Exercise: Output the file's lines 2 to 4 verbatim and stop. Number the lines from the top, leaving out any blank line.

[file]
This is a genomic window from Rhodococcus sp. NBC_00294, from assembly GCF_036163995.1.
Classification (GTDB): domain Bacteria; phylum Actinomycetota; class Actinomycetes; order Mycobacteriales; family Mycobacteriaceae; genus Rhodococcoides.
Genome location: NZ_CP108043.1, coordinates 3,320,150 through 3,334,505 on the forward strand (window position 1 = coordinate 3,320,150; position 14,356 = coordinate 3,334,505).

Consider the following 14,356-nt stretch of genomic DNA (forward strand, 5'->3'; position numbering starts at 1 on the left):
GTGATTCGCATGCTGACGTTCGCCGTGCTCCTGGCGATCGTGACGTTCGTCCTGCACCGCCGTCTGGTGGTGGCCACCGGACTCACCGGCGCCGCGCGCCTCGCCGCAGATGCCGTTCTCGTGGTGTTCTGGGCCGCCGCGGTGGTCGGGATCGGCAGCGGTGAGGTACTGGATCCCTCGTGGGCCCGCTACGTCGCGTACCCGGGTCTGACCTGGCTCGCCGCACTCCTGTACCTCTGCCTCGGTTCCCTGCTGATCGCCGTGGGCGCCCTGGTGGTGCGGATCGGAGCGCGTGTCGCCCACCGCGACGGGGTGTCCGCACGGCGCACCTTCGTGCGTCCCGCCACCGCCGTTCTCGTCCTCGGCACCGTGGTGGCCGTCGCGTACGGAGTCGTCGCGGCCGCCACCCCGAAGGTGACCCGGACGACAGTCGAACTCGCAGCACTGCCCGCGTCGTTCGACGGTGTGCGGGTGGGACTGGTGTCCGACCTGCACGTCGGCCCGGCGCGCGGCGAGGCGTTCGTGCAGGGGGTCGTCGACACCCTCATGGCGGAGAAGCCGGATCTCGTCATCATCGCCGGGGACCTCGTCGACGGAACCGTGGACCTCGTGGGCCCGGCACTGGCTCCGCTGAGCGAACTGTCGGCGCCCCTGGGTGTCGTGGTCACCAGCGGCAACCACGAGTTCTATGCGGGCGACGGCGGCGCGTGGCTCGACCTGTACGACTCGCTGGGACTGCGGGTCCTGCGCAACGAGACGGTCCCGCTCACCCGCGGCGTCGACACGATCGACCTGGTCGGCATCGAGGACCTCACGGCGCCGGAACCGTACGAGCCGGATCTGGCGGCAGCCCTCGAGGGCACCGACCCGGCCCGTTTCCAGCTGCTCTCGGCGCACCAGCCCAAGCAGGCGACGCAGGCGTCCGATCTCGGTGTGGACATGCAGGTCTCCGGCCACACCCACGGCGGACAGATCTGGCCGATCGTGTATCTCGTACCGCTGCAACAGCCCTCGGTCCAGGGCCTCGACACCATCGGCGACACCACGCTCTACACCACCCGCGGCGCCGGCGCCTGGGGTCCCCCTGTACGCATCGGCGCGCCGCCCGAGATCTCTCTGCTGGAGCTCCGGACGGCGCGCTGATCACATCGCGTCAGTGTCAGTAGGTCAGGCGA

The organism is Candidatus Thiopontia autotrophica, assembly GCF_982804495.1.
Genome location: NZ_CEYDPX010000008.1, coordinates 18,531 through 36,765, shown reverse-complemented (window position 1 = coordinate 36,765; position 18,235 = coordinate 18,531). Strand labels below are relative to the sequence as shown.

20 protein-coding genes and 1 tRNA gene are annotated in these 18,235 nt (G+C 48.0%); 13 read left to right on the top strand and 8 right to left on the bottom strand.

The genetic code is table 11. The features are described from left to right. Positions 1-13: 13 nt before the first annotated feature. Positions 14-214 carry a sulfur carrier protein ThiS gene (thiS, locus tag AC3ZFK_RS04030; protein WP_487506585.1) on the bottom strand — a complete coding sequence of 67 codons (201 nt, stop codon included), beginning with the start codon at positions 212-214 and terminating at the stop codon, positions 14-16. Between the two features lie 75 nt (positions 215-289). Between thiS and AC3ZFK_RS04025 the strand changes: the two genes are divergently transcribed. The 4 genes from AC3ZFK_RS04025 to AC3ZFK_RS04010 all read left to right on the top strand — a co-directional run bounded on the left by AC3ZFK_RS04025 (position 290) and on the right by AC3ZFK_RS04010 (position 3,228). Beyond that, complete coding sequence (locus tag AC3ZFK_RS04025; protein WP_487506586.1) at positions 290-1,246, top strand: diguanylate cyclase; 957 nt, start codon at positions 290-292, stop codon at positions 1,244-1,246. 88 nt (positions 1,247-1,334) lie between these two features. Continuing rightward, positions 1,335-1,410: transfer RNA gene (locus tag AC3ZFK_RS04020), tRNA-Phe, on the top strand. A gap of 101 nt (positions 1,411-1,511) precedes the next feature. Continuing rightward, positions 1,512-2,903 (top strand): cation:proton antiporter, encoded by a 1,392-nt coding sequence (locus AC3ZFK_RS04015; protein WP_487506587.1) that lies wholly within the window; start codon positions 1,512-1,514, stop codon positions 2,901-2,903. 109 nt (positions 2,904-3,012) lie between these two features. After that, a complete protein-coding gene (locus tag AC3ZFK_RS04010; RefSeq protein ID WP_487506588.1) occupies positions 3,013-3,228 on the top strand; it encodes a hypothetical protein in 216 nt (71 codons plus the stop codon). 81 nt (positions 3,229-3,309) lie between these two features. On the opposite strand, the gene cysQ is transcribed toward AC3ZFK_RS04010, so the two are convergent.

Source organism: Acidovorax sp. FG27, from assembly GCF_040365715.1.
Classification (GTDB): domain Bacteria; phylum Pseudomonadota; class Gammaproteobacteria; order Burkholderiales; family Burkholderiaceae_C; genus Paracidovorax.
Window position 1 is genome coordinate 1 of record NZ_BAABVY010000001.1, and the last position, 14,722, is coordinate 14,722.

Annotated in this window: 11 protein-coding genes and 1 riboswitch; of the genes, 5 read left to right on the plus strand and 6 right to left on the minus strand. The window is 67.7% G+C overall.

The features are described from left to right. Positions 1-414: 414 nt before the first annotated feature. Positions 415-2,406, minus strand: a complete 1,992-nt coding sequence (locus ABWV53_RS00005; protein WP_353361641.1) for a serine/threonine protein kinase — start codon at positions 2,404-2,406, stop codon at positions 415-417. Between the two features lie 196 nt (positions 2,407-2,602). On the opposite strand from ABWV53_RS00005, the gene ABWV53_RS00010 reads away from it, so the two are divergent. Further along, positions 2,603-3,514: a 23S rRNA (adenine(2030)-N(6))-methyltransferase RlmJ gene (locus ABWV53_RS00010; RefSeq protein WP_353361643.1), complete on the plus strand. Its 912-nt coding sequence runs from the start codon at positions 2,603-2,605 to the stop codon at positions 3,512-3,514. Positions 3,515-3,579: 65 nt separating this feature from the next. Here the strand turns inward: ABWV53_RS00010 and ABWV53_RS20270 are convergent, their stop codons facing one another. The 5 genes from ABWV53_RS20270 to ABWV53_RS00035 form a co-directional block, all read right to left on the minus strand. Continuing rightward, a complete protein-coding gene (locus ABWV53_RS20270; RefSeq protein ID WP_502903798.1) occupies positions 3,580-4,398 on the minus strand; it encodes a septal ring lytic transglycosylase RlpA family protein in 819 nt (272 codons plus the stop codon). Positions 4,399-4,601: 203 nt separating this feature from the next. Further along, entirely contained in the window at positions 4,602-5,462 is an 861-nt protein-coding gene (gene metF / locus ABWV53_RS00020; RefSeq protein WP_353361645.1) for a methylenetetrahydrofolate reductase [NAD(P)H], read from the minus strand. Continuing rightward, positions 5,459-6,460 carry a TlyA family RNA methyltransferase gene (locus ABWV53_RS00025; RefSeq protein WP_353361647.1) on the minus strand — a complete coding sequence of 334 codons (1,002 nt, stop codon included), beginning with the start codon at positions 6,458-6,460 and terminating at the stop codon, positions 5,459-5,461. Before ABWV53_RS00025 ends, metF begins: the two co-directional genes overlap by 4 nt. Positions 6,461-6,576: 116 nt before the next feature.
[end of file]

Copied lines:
Classification (GTDB): domain Bacteria; phylum Actinomycetota; class Actinomycetes; order Mycobacteriales; family Mycobacteriaceae; genus Rhodococcoides.
Genome location: NZ_CP108043.1, coordinates 3,320,150 through 3,334,505 on the forward strand (window position 1 = coordinate 3,320,150; position 14,356 = coordinate 3,334,505).

Consider the following 14,356-nt stretch of genomic DNA (forward strand, 5'->3'; position numbering starts at 1 on the left):